But earlier this year, 7 On Your Side told you about a buyout mess where dealers overcharged thousands of customers on lease buyouts.
Now, Nina Pineda has the results of a two-month investigation showing a worrying trend in the extent of this problem.
Either they locked up or they took off.
“I think they’re doing something wrong, I mean why would you run if you were doing something right?” said Nissan car owner Taylor Brown.
Brown admits he got angry when he went to buy his Altima at the end of the lease and the purchase price was well above the residual value or the price predetermined on his original contract.
At South Shore Nissan in Amityville – it was quoted at a premium price of $1,365.10. And at Nissan of Westbury – a whopping $5,094.51 extra.
“I felt helpless, who am I going to call?” said Brown. “So I called 7 On Your Side.”
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Brown and 7 On Your Side went undercover at both dealerships. The first was South Shore Nissan overcharging Brown by more than a grand – phantom charges not written on the invoice. The salesman called it a “concession fee”.
“Well, each dealership has a buyout fee for processing your lease buyout,” the seller said.
The nearby CFO explained that Pineda asked if this is standard and each customer is billed.
“Yeah, because you take his time, the finance manager has to take care of your paperwork,” the manager said.
He called it “overhead”. But moments later, when Pineda asked him about those charges, he denied ever mentioning them.
“You said all the customers were accused of this,” Pineda said.
“I didn’t say that,” the manager said.
“I’m sorry you were on camera saying that,” Pineda said. “You explain that they are for overhead – for the sales manager.”
“I have no comment,” the manager said.
“It seems like pure dealer profit,” Pineda said.
The manager then said he had nothing to say.
Our next stop was Nissan of Westbury. Brown initially received an invoice loaded with two additional charges totaling more than $4,600.
The CFO said the $4,000 fee is standard and each customer doing a lease buyout is charged the fee.
“So like 60 customers paid that $4,000?” asked Pineda.
The manager said yes.
Do the math – that’s $239,700 in surcharges. We caught eight Nissan dealerships in New York overcharging.
Next, 10 customers spoke to us virtually about the surcharges. They all said the fees were something different.
Brown’s bill labeled it a “purchase fee” and they tried to press him for a “tri-state lemon law fee”.
“So it’s a lemon tax?” Pineda asked the hidden camera.
“That’s right, it’s to cover our liability to the state,” the official said.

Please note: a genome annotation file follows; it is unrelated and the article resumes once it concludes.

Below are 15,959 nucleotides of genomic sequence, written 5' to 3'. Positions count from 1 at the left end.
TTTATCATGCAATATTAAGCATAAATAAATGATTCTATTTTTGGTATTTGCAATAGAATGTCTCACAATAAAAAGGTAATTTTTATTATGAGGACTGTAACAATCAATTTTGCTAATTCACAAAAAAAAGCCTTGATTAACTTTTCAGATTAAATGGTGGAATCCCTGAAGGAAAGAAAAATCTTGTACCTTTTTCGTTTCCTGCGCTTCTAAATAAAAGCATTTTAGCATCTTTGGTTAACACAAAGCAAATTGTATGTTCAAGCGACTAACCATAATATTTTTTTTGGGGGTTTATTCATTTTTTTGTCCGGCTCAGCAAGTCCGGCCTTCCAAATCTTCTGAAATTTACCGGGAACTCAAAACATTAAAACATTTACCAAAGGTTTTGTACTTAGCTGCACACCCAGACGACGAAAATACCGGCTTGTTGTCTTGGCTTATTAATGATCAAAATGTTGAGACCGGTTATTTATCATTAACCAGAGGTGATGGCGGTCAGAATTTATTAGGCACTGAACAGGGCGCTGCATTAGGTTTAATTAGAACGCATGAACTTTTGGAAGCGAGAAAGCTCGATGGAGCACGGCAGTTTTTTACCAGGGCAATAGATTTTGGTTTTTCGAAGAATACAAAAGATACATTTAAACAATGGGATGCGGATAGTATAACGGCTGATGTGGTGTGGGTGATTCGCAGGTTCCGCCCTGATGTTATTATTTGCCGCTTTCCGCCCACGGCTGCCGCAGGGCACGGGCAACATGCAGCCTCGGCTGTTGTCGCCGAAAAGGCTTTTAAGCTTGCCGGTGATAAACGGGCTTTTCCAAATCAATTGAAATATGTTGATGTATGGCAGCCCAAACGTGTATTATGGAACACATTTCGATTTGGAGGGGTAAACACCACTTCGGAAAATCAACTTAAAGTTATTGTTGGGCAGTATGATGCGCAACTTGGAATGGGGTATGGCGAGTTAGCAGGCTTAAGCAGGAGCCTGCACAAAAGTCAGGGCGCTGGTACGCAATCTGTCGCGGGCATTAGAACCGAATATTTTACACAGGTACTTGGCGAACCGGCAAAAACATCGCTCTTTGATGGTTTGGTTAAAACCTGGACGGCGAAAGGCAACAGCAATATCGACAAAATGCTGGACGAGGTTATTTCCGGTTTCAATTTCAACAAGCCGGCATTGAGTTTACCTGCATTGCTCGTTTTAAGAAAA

7 On Your Side checked with the New York Attorney General, who says he has never collected “lemon law” fees from dealerships.
Yet back inside the dealership, the sour freshness remained.
“It’s 7 On Your Side, we have a problem with these accusations,” Pineda said.
We went back to see the CFO. He, too, denied charging the fees he just explained.
“I didn’t write that,” he said.
“You wrote this – we’ve got you all on camera writing all of this,” Pineda said. “You said it was an ‘administration’ fee, an overhead fee. This fee is not…it’s fiction. It’s a deception.”
In the end, South Shore’s general manager claimed he was doing nothing wrong, but he and Westbury’s finance manager agreed to repay.
They said customers who have been charged excessive fees can come back and get a check from that dealership.
Nissan Corporation told us that these dealers couldn’t charge these other fees that they would keep, and within one day the dealers reimbursed every customer we fought for – a total of $31,500.
After our investigation, the Nissan company also began accepting lease buyouts at no additional cost.
Taylor Brown even got a $300 discount.
“I really appreciate it,” Brown said.
How to know if you think you’ve been overcharged on a lease buyout:
First, determine the price you should pay.
Obtain your original lease documents and research the residual value. Add all fees listed on your lease.
Did you have rent to pay when you bought it? Add that and that should be the price of your vehicle.
Then check your buyer’s invoice from your buyout.
Look at the vehicle (before taxes). Compare the two. If it’s different, you may have paid too much. Return to the dealership. If they don’t help, complain to 7 On Your Side AND file a complaint with the New York Attorney General.
Plus 7 on your side | Pain at the pump: New York’s “gas police” carry out random checks at gas stations
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